The Maryland/Israel Development Center (MIDC) will mark its 25th anniversary on May 7 with a celebration at the Baltimore Museum of Industry. Gov. Larry Hogan is slated to speak at the gala.

A nonprofit membership organization, MIDC works to promote trade deals and economic development between Maryland and Israel. The center is a public-private partnership of the Maryland Department of Commerce, Israel’s Ministry of Economy and Trade, and The Associated: Jewish Community Federation of Baltimore.

Jmore recently spoke with Barry Bogage, executive director of MIDC since its inception. He spoke of the center’s recent commercial successes and on the ever-expanding trade relationship between the Jewish state and the Old Line State.

Talk about recent wins

The big win for us, the gift that keeps on giving, was a company called ELTA Systems, a billion-dollar company that makes radar for the famous Iron Dome anti-missile system. We landed their North American headquarters in Maryland about four years ago and they just expanded in December, moving to a new facility in Annapolis Junction and tripling in size from 25 to 75 employees. So we are thrilled with that. It’s high-tech jobs, it’s manufacturing. We love being able to say that components for the Iron Dome are being manufactured in Maryland.

We also recently helped UMBC and Tel Aviv University to sign an agreement for joint research and faculty and student exchanges. Also, the University of Maryland, Baltimore has renewed an agreement with Hadassah Hospital and the surgeon general of the Israel Defense Forces to do joint research in emergency medicine.

What was MIDC’s involvement in Gov. Hogan’s visit to Israel last fall?

I’ve organized trips for all the Maryland governors since 1992. This one was a trade mission — all business meetings and a handful of government meetings. He met with ELTA, of course, and with other companies. He met with the Israeli defense company Elbit and their cybersecurity spinoff, Cyberbit, and the governor announced a deal in which Cyberbit is going to set up a cybersecurity training center in Baltimore. So that was really nice, especially with the state emphasizing cybersecurity. The governor also spoke at Tel Aviv University and had a great response there.

What draws Israeli companies to Maryland?

It’s the high-tech economy that’s here. We have two industries that are uniquely strong in Maryland and Israel — biotech and cybersecurity. In biotech, the Israeli scientists and researchers all have ties to [the National Institutes of Health] and to Baltimore research institutions. In cybersecurity, the U.S. Cyber Command and the National Security Agency are both in Maryland, and that is the heart of cybersecurity activities. So we have anchors in both of those areas.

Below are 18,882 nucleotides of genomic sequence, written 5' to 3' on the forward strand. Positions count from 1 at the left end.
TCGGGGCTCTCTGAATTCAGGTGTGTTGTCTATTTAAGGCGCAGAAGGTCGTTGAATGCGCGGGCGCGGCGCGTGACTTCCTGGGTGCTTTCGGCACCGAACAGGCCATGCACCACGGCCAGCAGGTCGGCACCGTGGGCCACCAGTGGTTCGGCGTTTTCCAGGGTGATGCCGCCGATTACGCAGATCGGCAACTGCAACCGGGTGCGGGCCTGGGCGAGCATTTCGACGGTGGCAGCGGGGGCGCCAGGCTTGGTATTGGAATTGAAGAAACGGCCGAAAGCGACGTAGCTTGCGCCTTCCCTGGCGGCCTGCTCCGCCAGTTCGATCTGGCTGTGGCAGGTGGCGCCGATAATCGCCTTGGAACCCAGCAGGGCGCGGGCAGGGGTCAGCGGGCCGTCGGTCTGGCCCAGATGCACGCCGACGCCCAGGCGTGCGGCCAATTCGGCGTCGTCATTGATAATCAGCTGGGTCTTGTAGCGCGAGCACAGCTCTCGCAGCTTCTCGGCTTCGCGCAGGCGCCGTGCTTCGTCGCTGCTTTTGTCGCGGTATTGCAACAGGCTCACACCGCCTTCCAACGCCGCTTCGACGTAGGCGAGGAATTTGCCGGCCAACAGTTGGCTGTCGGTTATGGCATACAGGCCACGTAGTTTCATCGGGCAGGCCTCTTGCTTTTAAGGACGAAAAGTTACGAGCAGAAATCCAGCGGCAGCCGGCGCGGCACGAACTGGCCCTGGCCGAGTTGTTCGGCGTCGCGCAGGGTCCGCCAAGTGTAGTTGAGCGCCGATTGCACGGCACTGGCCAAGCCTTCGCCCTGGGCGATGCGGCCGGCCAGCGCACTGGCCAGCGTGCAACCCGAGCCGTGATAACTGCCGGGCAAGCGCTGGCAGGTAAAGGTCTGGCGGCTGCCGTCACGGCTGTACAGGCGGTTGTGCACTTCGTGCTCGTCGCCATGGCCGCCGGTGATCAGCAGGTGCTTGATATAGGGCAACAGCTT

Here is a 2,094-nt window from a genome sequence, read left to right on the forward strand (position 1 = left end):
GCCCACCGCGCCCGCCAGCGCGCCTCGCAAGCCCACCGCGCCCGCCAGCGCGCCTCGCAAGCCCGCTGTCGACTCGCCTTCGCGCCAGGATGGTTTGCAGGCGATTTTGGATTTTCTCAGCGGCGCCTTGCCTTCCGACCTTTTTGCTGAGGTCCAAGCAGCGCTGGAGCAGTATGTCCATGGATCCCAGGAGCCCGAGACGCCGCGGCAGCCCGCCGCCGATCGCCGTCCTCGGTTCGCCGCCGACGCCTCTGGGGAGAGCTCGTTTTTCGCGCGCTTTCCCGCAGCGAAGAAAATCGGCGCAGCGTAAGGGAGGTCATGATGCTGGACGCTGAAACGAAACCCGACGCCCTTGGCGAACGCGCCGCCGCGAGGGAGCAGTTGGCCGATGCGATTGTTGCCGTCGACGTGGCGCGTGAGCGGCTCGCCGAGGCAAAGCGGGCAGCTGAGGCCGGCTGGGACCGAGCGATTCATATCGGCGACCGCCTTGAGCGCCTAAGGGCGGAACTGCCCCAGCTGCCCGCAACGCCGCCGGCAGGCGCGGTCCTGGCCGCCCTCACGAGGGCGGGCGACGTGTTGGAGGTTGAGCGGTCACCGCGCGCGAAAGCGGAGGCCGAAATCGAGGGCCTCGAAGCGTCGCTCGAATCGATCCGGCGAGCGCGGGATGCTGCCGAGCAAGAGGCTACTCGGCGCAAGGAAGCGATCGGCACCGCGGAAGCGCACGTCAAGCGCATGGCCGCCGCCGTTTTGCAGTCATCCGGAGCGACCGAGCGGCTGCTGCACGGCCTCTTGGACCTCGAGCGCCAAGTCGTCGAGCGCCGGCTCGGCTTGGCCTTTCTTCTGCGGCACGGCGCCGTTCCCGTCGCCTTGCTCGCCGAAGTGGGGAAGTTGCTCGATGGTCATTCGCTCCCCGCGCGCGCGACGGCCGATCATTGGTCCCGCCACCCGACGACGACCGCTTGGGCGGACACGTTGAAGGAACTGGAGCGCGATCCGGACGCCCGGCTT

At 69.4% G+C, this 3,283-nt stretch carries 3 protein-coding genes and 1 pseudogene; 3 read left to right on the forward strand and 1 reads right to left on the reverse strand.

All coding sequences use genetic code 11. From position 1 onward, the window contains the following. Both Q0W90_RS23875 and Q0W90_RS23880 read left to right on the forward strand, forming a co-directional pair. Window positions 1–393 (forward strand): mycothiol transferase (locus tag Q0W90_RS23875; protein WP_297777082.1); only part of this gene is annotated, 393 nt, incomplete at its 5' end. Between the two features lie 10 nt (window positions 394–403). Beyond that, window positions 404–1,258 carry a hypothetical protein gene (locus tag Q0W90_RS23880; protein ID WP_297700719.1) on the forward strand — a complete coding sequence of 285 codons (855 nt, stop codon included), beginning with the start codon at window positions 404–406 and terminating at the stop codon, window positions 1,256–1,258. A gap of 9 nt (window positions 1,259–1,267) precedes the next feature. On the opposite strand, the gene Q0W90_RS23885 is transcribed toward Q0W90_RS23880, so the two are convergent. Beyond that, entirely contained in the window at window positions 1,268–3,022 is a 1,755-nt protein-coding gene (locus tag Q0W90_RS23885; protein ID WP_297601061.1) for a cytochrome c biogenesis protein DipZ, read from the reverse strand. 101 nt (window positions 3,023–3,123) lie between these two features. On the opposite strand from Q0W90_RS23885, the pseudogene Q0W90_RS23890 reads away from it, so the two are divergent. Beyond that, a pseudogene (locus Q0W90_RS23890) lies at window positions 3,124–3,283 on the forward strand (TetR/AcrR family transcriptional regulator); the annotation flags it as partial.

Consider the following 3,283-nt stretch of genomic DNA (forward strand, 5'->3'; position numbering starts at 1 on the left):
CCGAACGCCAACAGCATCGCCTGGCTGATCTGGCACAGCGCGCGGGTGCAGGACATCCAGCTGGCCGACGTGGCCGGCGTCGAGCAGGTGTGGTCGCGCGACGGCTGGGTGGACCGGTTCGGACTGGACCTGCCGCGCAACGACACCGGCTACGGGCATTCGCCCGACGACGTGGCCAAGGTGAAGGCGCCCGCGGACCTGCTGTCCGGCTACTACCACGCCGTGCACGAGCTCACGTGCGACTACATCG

How do Israeli ties benefit Maryland?

We are putting together two of the strongest technology communities in the world, so we get all kinds of innovation and research. We also get new deals between companies that are profitable, that drive growth. That is our ultimate goal, to bring economic development to both places by promoting trade and investment.

Has the Boycott, Divestment and Sanctions (BDS) movement impacted your work?

In my world, which is between business people and scientists and engineers, it never comes up. People want to work together, they want to be in touch with the best minds in their field. It comes up in the Jewish community, it comes up in the political realm, but we really operate in the business community and I have yet to see it have an impact there. You read the Israeli newspapers and the BDS people are trying to stop artists from coming to Israel, but they all go. BDS wants to throw a wrench in the works, but Israel’s economy is still doing really well.

What’s the biggest challenge you face?

The big challenge for us is the general challenge that everybody faces in economic development: competition from other communities. There are a lot of people who want to attract Israeli companies. Silicon Valley and Massachusetts have large clusters of Israeli companies and they have large venture capital communities. So it just makes us work harder.

It’s not that those places have better public policy to promote trade, it’s the depth of the high-tech economies that are there. That automatically puts them on the radar screen of companies looking to come to the United States. So we have to work harder to get on the screen. So we have a full-time rep in Israel, we go to the Israeli trade shows. We are waving the Maryland flag constantly in the Israeli high-tech community.

Top photo: Barry Bogage , executive director of the Maryland/Israel Development Center,  (Photo by Steve Ruark)

Adam Stone is an Annapolis-based freelance writer.

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